After a missing a flight last night, I thought my journey to Royal Melbourne was doomed.
But there are just times when paying through the nose seems appropriate, and despite thunderstorms doing their best to thwart my new plans, an early morning flight from Sydney eventually got me to Melbourne and seven hours later I was walking the course with Miguel Jiminez, Francesco Molinari and overnight leader Kevin Streelman at the World Cup of Golf.
The Melbourne weather was it’s usual unpredictable self this morning but as Adam Scott strolled to the practice putting green the clouds parted and the sunbathed Royal Melbourne for the rest of the day.
And it was the sun that was the indirect cause of quite a few problems on day two of the World Cup of Golf.
Several rumours suggested that the greens were running at 15, which Day described as a little unfair.
Kevin Streelman likened them to the greens at The Masters – although he later admitted he has yet to make a cut at Augusta and couldn’t be sure of how fast those greens can get.
Streelman was on fire early and opened up a four-shot lead before dropping shots at the ninth and tenth holes. His playing partners were struggling to stay under par for the tournament.
Jiminez tossed his ball away on the 10th hole when he found it unplayable and headed back to the tee. The Spaniard was bullish when an approach shot found the greenside bunker at the 13th hole, this time his sand wedge was briefly airborne.
Francesco Molinari was the highest-ranked player in the group (ranked 37th in the world) but was also frustrated on the greens.
Streelman stayed out of trouble for the majority of the second nine and made some great par-saving putts to stay in contention for the biggest victory of his career.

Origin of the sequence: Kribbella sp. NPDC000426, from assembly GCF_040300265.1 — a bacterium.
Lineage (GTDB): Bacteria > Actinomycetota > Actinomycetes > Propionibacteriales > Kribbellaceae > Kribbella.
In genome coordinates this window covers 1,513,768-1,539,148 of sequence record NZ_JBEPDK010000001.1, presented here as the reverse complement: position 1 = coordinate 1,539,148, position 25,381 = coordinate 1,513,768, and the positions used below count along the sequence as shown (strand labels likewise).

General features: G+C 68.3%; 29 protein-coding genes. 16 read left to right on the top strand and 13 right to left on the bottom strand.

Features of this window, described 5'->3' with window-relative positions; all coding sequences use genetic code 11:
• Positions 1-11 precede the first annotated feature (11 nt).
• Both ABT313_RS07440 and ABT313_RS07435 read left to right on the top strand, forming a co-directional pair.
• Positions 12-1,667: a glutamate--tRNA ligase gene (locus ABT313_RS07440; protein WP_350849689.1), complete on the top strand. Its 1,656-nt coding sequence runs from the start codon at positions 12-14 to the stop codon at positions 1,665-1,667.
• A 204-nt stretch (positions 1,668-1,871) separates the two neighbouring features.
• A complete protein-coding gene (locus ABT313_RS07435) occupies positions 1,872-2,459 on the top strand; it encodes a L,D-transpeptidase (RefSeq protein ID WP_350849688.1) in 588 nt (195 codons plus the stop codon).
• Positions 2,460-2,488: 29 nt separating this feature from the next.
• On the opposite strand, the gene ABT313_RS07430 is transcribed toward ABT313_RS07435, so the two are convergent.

Without doubt the highlight of the day came when an insect or small spider decided to head down Miguel Jiminez’s short at the 16th green.
Struggling to find it, his caddie was called in to give him some advice. A fan yelled, “Don’t worry Miguel, redbacks are harmless!”.
I’m not sure The Mechanic is aware of the redback spider, he seemed to be quite composed during the search.
Thomas Bjorn backed up opening round 66, to take the lead late in the second round and ensured that Denmark is within range of catching the United States team over the weekend.
The Australian team find themselves eight shots behind the American team. Jason Day put together a solid 1-under par round and Adam Scott looked to have found his game again on the front nine. However, a poor bunker shot on the 11th hole resulted in a double-bogey.
Both players will need something special for Australia to break the long drought at the World Cup of Golf this weekend.
There is a great atmosphere out at Royal Melbourne this week. I urge all Melbourne golf fans to get out and check out some of the world’s best golfers. The weekend is going to get very interesting.